Policies to boost affordable housing being firmed up

Successive Central, state and local governments have failed to address the administrative problems being faced by Indian cities.

Successive Central, state and local governments have failed to address the administrative problems being faced by Indian cities. Even as new cities are being created to unclog the old ones, dealing with urban poverty remains a key challenge for governments and policymakers alike. Ajay Maken, who was recently elevated as Cabinet minister for housing and urban poverty alleviation, discusses these issues with Timsy Jaipuria and Rajat Arora. Excerpts:

What are your immediate priorities after taking charge?

I have been discussing and evaluating the various missions and schemes that are under the supervision of my ministry. My idea is to evaluate the projects and reinvent if they have lost their relevance. Among the extant schemes, the basic objective of the Jawaharlal Nehru National Urban Renewal Mission (JNNURM) Phase-I is to deliver basic services to the urban poor and undertake integrated housing and slum development programmes. The Shehri Rozgar Yojana is meant to improve the employment rate and create skills needed for employment. JNNURM started in 2005 and Shehri Rozgar Yojana in 1997. These two are being critically evaluated with a view to plugging the loopholes and making the same schemes more effective.

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Some of the issues pertaining to affordable housing are long pending. How and how soon will these be addressed?

Of course, there are issues related to (schemes for) affordable housing. We are redefining the whole concept ? while there will be a standard definition of the term ?affordable housing?, a distinction will be made between ?affordable house? and an affordable housing scheme. This will reflect in the policies to be firmed up.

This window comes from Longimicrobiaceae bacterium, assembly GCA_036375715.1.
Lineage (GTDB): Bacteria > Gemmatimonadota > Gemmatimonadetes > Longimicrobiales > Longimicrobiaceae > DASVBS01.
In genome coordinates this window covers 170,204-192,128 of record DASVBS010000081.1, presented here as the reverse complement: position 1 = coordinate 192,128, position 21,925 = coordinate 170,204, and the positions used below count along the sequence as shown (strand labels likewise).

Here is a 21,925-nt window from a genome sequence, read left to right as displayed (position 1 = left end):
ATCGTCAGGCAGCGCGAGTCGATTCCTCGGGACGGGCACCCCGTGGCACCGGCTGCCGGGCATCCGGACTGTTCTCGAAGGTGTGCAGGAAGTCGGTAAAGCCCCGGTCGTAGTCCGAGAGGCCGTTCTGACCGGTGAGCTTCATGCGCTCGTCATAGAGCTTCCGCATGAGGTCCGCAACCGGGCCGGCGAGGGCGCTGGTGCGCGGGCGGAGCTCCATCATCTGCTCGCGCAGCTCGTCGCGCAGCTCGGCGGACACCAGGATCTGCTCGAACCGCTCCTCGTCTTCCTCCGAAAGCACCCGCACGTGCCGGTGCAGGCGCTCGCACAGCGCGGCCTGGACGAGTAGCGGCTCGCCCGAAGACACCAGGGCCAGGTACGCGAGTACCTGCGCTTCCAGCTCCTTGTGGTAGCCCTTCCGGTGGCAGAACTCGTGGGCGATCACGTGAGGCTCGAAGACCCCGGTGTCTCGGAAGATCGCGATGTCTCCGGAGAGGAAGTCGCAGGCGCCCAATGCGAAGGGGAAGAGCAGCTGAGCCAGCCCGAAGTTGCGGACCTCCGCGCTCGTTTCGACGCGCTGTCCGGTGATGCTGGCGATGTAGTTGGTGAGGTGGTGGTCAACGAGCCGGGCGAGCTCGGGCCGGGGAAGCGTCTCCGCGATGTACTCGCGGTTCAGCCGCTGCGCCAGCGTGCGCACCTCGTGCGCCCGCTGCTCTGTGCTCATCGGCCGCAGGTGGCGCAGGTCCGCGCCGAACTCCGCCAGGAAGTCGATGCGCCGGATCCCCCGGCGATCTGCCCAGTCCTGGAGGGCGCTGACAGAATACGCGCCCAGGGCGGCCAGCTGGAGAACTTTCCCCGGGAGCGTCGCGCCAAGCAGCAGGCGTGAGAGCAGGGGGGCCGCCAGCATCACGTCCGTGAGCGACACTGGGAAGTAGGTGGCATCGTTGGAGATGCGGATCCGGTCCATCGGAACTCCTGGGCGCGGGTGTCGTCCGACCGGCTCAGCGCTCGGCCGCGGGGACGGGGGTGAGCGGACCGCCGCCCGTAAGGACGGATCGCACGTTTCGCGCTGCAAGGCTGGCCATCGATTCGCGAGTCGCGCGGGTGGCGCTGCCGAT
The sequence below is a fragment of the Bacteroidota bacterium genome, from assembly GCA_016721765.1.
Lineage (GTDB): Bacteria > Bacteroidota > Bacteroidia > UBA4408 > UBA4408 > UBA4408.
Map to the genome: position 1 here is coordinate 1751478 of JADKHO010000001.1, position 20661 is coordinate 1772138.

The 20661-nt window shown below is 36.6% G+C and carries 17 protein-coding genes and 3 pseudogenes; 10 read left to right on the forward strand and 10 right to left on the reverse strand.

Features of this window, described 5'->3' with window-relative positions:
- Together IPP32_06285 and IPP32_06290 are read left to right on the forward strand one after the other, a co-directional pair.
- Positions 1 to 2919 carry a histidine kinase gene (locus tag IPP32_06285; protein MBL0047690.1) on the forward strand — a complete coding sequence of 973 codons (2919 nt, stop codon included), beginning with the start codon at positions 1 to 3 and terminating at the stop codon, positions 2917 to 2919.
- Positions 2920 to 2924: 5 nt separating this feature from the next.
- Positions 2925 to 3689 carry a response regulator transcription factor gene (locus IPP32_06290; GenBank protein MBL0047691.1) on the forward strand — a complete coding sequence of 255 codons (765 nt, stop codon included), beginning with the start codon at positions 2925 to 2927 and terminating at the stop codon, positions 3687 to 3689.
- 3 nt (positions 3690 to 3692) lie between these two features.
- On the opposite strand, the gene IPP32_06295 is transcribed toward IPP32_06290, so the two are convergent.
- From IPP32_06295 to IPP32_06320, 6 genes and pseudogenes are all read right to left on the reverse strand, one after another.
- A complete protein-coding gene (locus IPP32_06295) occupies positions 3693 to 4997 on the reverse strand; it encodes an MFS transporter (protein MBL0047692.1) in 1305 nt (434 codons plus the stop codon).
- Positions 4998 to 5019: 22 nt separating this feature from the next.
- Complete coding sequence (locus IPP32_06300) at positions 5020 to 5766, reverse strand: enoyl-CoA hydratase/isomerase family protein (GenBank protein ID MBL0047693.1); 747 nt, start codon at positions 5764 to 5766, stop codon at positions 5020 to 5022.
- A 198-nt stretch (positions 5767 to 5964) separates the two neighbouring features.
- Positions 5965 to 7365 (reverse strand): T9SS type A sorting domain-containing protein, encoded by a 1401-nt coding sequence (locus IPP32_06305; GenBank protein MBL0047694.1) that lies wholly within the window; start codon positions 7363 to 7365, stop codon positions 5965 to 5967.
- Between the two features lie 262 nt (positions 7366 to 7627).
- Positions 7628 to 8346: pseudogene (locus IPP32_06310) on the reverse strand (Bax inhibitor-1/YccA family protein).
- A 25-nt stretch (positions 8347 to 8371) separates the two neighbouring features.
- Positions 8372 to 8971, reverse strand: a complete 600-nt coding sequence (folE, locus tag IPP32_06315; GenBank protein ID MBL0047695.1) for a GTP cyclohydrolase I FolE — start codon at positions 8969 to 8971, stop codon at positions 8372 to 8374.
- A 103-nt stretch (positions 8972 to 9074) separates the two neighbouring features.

A Real Estate Regulatory Bill is being drawn up. This is being touted as a game-changer…

We are preparing the final draft of the Bill, which will propose to make it mandatory for the real estate developers to utilise at least 70% of the funds raised in the name of a project, exclusively for the same project. The developer can use 30% of the funds for other purposes like creating land banks, etc. Right now, funds are largely being utilised for buying more lands and only a small fraction is being spent on the construction of the project for which they have been raised from the consumers. This is one of the reasons why housing projects get delayed. There are several other issues that are sought to be addressed through the Bill. My idea is to come out with the Bill within two months.

What is the status of the affordable-housing-in-partnership scheme, which involves government subsidy?

This scheme has not performed well, the reason being it offered a very small amount of monetary assistance to consumers. Instead of this, a credit risk guarantee fund was recently been launched, with an initial corpus of R1,200 crore.

The urban affordable-housing deficit is estimated at about 26 million. The total housing loan outstanding in the country is pegged at about R3.06 lakh crore of which only about 24% is towards loans up to R5 lakh, which are mostly taken by economically weaker sections and low-income groups. The establishment of such a government-supported Credit Risk Guarantee Fund will facilitate credit enablement of the urban poor and the flow of institutional finance for affordable housing.

What is the status of the national urban housing policy?

This policy will ensure that 35% of housing construction (in terms of the land) by private builders is earmarked for projects meant for economically weaker section under the Rajiv Awas Yojana. This is expected to bridge the huge shortfall in new projects for LIG and EWS sections, while builders focus on high- and middle-income group projects.

A committee headed by Amitabh Kundu said there is a shortage of 18.78 million houses in the country, 96% of which are in the EWS and LIG categories. We must realise that it is affordable housing where we have a huge opportunity to cater to. Private developers under this policy will also have to maintain the quality for construction. Construction standards would be laid down and these the builders will have to abide by.

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First published on: 24-12-2012 at 03:38 IST